Auckland entrepreneur Geoff Gates, founder of athleisure brand Zovari, talks leveraging synergies off his swimwear brand and the benefits of running two e-commerce businesses alongside each other.
What does your business do?
Zovari is a Kiwi sustainable active-fashion brand, built to combine the worlds of fashion, high-performance sport and self-expression. Our athleisure collections are made using recycled plastic bottles and are designed to be worn as both high-performance gym and fitness apparel as well as everyday athleisure wear. We launched in 2020 but the business has been two years in the making.
What was the motivation for starting it?
I have background in high-performance sport and I've always had a vision to create a brand that inspired people to realise their potential in fitness and life. I see big synergies and crossovers between swimwear and active living, so it was a natural progression for me to bringing Kiwi sustainability and self-actualisation to the performance-activewear market, in a way that inspires self expression in all.
Launching Zovari off the back of Cinnamon Swan has allowed us to offer loyal customers the chance to now connect with sustainability and empowerment not only in the water, but also whether they are a professional athlete or simply living an active life.
How big is your team?
There's three of us working on Zovari, we run a small and very chaotic operation.
How was the business funded?
I started the business with my own personal savings, we haven't taken any outside investment. I invested around $50,000 to start Zovari, a lot of that has been spent on marketing and branding; that's a bottomless pit, and also on product development. Because we're really strong on branding, to get our messaging across, we've invested a lot in that area. One of the challenges with that is you don't often see that return straight away.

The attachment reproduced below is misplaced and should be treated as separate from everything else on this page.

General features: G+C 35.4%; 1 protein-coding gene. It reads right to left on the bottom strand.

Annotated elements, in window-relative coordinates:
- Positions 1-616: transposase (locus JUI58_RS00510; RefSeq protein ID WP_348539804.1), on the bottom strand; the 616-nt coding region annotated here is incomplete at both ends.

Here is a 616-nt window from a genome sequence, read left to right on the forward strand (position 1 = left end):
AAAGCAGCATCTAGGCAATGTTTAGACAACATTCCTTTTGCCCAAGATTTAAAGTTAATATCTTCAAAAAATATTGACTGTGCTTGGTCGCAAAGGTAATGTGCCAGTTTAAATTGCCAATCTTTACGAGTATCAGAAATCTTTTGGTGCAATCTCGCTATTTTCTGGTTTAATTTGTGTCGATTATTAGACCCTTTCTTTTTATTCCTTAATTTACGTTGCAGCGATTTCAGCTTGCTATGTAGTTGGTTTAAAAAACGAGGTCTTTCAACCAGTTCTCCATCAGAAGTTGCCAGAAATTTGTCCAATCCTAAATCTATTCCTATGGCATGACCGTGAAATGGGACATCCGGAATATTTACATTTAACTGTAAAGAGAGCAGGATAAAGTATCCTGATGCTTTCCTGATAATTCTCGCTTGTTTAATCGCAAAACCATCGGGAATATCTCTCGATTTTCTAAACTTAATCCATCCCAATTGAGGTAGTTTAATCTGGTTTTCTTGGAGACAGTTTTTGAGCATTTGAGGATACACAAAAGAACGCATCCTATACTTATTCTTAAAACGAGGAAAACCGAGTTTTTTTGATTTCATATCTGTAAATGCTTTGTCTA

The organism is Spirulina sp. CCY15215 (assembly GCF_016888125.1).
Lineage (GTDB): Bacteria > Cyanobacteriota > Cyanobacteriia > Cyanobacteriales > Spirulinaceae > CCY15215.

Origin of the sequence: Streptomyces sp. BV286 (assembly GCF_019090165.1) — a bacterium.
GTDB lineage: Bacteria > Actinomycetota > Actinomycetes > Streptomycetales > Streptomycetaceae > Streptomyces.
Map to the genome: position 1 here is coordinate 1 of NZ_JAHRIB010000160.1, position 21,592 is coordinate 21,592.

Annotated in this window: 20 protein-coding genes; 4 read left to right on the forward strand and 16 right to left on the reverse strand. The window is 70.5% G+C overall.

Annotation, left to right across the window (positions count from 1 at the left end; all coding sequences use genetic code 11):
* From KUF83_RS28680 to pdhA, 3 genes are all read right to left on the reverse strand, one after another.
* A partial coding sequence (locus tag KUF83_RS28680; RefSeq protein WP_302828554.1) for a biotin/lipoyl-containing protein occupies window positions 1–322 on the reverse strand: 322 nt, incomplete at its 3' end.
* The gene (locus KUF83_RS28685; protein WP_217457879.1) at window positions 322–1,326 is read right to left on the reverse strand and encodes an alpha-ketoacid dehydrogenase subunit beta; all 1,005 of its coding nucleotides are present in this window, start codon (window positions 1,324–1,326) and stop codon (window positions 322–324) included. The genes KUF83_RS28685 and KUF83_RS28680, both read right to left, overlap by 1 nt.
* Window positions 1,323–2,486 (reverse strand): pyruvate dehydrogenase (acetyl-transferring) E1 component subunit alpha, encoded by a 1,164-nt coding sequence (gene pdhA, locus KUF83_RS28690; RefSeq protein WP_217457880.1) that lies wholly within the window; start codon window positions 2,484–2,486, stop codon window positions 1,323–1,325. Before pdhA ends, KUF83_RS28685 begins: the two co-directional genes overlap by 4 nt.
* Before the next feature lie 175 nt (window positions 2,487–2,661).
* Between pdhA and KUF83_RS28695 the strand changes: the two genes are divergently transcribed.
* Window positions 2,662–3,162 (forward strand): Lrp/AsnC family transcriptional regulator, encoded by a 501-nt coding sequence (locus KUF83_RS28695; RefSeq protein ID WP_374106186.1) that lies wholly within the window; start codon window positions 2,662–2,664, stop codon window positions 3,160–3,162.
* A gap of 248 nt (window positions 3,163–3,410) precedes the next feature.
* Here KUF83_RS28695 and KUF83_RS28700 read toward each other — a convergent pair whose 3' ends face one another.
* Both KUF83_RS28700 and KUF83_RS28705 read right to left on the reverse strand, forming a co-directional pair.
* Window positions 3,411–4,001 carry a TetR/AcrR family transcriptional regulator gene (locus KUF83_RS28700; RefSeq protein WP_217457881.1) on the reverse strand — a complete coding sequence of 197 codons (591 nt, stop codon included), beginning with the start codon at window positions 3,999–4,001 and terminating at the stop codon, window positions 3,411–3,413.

How has the coronavirus pandemic impacted the business?
Our brand is all about inspiring people to chase their dreams and to not follow the crowd so it is kind of ironic that right now we're launching a brand at a time where most of other brands are playing it safe and maybe doing the opposite. We see the pandemic and changed consumer behaviour as an opportunity to inspire other people to follow their dreams despite the circumstances. If you really believe in something you can do it no matter what the current environment is like.
It's a really unusual time, we've haven't experienced an increase in sales but we have noticed that people are now more interested in Kiwi brands and sustainability. All of those values that we are all about, people are starting to appreciate a lot more.
You run sister e-commerce brand Cinnamon Swan, is beneficial for Zovari?
Managing two brands and jumping from one to the other you have to ensure that you remain extremely focused, but there are definitely synergies through things like manufacturing, content creation and knowledge-sharing. We find a lot of efficiencies between the brands which has been really helpful. We're based in Remuera and the brands operate from the same office, which again is efficient. We'll always look to have shared resources between the two because they are so similar like a lot of other big brands do.
What are your long-term plans?
We're a proudly Kiwi brand and we're all about building a connection with New Zealand and the community. Beyond that, we want to take the brand global, but we think it is important first to be really strong in our home market. For the next year or two our focus is on New Zealand but we've had interest from countries in Europe and America.
What are you focused on for the next three months?
As a new brand there is a lot of noise in the market so we need to let people know what we stand for and why they would want to purchase from us rather than another brand. I'll be engaging in a little bit of influencer marketing and social media exposure, and more personal forms of marketing - we find it very effective having conversations with potential customers whether it is in one of retailer stockists or a small event of pop-up. I find connecting human to human is much more powerful than just Facebook ads.
Is physical retail expansion on your radar?
We're in three boutiques at the moment and we're definitely open to down the line having our own retail store, but at the moment it has been really good partnering with other retailers with our same values. In two-three years' time we'll have our own branded store.
What advice do you give to others who want to start their own business?
You have to love the process and what you are doing because being in business is too hard to do if you're not doing it out of love.